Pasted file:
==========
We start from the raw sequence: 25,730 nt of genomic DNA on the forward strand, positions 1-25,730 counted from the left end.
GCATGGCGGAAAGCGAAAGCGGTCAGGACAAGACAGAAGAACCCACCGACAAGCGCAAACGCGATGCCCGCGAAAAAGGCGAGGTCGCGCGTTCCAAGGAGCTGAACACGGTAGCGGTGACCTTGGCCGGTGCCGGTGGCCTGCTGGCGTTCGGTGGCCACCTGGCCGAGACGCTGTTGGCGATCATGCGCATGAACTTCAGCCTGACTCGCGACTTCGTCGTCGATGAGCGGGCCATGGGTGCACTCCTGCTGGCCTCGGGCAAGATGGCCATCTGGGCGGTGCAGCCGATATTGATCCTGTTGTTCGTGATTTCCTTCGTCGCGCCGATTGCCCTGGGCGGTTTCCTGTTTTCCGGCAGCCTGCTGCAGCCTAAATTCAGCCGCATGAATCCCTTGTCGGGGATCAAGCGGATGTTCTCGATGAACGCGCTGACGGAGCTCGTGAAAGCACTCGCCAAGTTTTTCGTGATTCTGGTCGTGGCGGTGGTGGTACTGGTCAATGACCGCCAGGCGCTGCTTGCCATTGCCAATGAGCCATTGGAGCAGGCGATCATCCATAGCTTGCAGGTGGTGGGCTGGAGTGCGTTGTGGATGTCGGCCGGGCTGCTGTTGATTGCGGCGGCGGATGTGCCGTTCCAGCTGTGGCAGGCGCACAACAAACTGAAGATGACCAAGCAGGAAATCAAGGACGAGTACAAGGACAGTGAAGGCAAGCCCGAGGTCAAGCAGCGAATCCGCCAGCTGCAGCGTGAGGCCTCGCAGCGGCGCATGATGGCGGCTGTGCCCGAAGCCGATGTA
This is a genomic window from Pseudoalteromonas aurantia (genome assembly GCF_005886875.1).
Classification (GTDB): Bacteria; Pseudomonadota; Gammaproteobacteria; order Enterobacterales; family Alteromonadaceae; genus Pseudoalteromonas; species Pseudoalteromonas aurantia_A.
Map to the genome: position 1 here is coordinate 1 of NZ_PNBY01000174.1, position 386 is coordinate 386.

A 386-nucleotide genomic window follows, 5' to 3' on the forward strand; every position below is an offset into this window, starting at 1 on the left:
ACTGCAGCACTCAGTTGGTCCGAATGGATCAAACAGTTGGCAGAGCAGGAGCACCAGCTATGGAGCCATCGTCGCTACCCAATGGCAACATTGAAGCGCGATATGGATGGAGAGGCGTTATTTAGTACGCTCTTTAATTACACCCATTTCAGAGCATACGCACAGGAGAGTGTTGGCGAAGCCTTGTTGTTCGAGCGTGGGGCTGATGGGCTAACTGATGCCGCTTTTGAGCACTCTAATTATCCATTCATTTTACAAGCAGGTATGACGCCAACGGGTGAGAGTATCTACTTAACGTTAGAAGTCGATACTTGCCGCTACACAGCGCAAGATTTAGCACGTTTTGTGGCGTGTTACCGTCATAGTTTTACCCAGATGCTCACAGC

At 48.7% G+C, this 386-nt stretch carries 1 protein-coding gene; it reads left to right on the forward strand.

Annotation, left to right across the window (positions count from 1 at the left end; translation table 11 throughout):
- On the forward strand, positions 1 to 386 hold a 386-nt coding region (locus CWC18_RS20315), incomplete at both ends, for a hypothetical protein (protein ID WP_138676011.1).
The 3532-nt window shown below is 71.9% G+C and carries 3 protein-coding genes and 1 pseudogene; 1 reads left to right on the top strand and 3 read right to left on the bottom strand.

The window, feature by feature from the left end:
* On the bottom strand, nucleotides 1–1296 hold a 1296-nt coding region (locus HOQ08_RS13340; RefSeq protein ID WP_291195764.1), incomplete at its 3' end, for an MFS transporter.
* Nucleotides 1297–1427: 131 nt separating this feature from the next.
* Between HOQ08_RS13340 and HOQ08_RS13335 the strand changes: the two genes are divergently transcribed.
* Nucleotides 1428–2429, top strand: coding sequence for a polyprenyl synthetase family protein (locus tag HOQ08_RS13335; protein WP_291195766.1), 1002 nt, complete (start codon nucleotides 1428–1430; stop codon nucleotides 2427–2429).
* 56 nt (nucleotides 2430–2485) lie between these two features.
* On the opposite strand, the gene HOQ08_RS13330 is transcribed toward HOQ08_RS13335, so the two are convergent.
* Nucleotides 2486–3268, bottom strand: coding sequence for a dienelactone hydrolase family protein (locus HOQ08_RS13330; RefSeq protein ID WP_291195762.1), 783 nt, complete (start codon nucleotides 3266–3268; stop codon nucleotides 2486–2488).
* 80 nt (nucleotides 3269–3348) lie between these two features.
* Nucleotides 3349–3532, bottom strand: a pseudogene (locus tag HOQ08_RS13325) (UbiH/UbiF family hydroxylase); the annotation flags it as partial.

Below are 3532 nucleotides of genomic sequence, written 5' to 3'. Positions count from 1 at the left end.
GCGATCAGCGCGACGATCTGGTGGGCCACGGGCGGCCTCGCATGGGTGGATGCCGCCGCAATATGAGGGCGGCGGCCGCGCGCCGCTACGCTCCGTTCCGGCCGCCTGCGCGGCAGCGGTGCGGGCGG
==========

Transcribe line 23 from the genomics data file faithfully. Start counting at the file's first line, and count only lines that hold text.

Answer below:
GCGATCAGCGCGACGATCTGGTGGGCCACGGGCGGCCTCGCATGGGTGGATGCCGCCGCAATATGAGGGCGGCGGCCGCGCGCCGCTACGCTCCGTTCCGGCCGCCTGCGCGGCAGCGGTGCGGGCGG